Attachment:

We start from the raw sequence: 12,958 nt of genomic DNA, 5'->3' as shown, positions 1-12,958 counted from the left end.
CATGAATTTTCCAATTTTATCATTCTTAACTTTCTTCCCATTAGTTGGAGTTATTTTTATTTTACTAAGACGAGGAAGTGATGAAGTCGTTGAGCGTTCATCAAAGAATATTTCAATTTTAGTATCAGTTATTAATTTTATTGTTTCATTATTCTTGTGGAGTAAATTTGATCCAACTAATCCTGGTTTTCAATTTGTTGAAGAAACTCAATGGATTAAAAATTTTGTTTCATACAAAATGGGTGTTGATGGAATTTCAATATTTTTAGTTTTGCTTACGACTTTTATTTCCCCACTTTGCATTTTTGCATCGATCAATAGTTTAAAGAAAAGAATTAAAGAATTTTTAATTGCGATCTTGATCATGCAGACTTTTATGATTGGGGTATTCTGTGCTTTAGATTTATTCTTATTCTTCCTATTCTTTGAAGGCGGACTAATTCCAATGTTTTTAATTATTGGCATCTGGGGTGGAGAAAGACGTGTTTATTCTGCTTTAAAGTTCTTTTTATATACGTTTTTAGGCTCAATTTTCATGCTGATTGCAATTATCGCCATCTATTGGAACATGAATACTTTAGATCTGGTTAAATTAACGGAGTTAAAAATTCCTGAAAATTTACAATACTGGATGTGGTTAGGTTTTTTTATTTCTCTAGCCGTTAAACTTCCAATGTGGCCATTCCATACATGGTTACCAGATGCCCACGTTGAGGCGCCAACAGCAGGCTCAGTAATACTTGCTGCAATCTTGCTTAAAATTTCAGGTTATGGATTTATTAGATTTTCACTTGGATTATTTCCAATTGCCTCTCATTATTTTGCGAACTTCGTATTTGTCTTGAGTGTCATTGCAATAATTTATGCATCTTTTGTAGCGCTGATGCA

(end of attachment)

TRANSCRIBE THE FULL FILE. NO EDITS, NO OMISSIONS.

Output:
We start from the raw sequence: 12,958 nt of genomic DNA, 5'->3' as shown, positions 1-12,958 counted from the left end.
CATGAATTTTCCAATTTTATCATTCTTAACTTTCTTCCCATTAGTTGGAGTTATTTTTATTTTACTAAGACGAGGAAGTGATGAAGTCGTTGAGCGTTCATCAAAGAATATTTCAATTTTAGTATCAGTTATTAATTTTATTGTTTCATTATTCTTGTGGAGTAAATTTGATCCAACTAATCCTGGTTTTCAATTTGTTGAAGAAACTCAATGGATTAAAAATTTTGTTTCATACAAAATGGGTGTTGATGGAATTTCAATATTTTTAGTTTTGCTTACGACTTTTATTTCCCCACTTTGCATTTTTGCATCGATCAATAGTTTAAAGAAAAGAATTAAAGAATTTTTAATTGCGATCTTGATCATGCAGACTTTTATGATTGGGGTATTCTGTGCTTTAGATTTATTCTTATTCTTCCTATTCTTTGAAGGCGGACTAATTCCAATGTTTTTAATTATTGGCATCTGGGGTGGAGAAAGACGTGTTTATTCTGCTTTAAAGTTCTTTTTATATACGTTTTTAGGCTCAATTTTCATGCTGATTGCAATTATCGCCATCTATTGGAACATGAATACTTTAGATCTGGTTAAATTAACGGAGTTAAAAATTCCTGAAAATTTACAATACTGGATGTGGTTAGGTTTTTTTATTTCTCTAGCCGTTAAACTTCCAATGTGGCCATTCCATACATGGTTACCAGATGCCCACGTTGAGGCGCCAACAGCAGGCTCAGTAATACTTGCTGCAATCTTGCTTAAAATTTCAGGTTATGGATTTATTAGATTTTCACTTGGATTATTTCCAATTGCCTCTCATTATTTTGCGAACTTCGTATTTGTCTTGAGTGTCATTGCAATAATTTATGCATCTTTTGTAGCGCTGATGCA